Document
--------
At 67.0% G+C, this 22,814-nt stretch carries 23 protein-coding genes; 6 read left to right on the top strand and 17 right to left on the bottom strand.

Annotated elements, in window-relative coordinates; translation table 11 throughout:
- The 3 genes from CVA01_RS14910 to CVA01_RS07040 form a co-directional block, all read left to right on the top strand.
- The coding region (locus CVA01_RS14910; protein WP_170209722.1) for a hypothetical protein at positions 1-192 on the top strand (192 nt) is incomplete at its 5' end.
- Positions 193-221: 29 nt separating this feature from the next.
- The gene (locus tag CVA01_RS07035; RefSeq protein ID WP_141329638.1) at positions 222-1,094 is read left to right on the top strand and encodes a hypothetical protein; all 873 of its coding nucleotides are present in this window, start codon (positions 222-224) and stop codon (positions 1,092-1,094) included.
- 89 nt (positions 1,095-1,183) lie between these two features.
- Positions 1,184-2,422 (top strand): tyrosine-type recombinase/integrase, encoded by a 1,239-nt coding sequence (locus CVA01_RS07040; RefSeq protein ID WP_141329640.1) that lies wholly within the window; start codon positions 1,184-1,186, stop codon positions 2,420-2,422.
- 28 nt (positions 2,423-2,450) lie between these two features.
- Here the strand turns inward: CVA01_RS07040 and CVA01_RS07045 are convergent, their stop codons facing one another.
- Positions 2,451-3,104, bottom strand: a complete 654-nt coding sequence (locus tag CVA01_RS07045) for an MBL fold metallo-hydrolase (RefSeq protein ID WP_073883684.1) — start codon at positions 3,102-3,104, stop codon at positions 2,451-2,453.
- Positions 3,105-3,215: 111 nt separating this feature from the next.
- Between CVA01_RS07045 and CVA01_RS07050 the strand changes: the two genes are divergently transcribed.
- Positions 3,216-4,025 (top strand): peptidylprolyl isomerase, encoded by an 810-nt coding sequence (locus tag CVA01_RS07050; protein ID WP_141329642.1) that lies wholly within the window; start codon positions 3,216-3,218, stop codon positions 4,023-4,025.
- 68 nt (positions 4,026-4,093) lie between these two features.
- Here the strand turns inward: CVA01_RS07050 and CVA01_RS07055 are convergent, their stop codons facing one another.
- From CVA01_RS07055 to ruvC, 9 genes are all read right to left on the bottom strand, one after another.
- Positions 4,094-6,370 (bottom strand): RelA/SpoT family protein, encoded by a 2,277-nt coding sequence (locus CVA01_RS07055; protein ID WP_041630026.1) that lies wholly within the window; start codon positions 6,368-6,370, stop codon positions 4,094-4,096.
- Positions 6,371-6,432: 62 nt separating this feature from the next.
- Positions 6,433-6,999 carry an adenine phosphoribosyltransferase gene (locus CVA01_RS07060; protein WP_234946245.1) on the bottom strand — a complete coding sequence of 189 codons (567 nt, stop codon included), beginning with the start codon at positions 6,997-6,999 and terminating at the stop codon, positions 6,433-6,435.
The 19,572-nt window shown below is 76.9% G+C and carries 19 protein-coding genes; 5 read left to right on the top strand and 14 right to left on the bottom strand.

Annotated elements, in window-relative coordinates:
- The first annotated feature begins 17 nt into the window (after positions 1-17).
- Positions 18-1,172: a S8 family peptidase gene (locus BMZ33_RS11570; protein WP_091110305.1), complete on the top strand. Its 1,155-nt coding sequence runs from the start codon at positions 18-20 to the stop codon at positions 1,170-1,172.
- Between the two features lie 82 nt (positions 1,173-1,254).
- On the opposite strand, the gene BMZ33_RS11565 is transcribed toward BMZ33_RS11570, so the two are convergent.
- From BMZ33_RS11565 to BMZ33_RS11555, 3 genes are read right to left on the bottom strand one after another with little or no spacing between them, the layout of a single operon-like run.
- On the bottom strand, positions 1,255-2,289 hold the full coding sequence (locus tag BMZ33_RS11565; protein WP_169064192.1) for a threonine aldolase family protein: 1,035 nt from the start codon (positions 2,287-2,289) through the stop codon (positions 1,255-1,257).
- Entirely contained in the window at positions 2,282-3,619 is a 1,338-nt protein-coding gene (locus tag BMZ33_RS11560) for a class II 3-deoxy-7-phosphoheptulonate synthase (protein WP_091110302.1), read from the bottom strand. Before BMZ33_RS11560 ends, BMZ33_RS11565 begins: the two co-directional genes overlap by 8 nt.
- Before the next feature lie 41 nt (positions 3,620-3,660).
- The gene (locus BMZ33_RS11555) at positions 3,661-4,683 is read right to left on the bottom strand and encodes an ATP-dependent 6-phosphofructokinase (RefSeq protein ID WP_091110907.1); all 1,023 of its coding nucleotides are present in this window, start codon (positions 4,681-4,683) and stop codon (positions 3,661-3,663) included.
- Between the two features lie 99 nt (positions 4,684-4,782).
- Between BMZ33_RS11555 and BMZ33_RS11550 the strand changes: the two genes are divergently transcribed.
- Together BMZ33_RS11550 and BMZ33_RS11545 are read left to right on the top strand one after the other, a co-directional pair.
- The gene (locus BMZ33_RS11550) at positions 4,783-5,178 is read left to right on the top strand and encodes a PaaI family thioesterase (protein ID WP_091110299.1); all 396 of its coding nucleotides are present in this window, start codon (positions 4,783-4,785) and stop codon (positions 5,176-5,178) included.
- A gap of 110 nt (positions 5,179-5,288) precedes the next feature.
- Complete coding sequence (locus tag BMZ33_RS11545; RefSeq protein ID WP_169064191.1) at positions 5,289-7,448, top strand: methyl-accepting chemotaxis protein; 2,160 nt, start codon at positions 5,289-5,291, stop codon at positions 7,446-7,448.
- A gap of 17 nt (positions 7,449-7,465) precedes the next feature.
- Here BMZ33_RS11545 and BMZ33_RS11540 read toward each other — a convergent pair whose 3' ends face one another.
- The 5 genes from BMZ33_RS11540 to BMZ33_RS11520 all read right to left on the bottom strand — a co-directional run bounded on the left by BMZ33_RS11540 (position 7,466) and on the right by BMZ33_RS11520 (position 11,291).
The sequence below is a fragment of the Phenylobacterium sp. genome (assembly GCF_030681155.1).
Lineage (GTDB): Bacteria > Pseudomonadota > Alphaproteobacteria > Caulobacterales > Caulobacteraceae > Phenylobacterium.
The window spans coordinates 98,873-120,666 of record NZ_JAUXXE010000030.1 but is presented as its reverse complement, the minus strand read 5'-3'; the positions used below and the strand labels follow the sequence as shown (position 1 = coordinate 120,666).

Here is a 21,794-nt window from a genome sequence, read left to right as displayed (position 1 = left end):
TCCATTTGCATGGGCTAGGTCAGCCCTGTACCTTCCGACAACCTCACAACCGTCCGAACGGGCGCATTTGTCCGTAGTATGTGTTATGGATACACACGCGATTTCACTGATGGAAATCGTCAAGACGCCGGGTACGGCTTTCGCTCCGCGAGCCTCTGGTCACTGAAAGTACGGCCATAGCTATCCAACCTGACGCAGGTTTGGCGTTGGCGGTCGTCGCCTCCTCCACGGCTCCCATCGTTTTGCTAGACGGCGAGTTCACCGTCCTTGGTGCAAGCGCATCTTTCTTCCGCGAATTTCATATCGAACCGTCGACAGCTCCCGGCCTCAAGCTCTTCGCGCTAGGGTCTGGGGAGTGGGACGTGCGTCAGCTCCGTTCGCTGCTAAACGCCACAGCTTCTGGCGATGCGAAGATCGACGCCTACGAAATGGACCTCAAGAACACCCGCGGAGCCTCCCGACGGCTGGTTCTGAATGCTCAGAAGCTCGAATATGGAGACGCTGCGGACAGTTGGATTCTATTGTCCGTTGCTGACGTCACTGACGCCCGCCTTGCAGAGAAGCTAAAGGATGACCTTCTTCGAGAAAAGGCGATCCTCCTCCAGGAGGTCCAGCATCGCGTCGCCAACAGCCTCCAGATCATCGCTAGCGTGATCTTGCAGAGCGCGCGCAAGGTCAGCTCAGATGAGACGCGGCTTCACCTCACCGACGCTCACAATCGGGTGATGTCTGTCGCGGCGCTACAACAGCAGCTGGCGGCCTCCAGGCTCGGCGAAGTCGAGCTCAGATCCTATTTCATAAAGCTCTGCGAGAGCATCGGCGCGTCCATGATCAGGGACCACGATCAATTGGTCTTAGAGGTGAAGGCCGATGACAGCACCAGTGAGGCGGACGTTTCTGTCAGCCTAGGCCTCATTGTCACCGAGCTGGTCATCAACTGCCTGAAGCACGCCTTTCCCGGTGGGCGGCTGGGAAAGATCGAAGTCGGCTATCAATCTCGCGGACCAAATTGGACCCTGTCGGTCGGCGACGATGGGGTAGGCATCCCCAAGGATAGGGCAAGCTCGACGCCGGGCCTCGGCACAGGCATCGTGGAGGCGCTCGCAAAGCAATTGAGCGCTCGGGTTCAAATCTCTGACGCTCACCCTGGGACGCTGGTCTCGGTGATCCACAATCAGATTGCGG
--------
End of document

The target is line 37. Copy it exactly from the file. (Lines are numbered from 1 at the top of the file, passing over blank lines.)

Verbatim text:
- Complete coding sequence (locus tag BMZ33_RS11545; RefSeq protein ID WP_169064191.1) at positions 5,289-7,448, top strand: methyl-accepting chemotaxis protein; 2,160 nt, start codon at positions 5,289-5,291, stop codon at positions 7,446-7,448.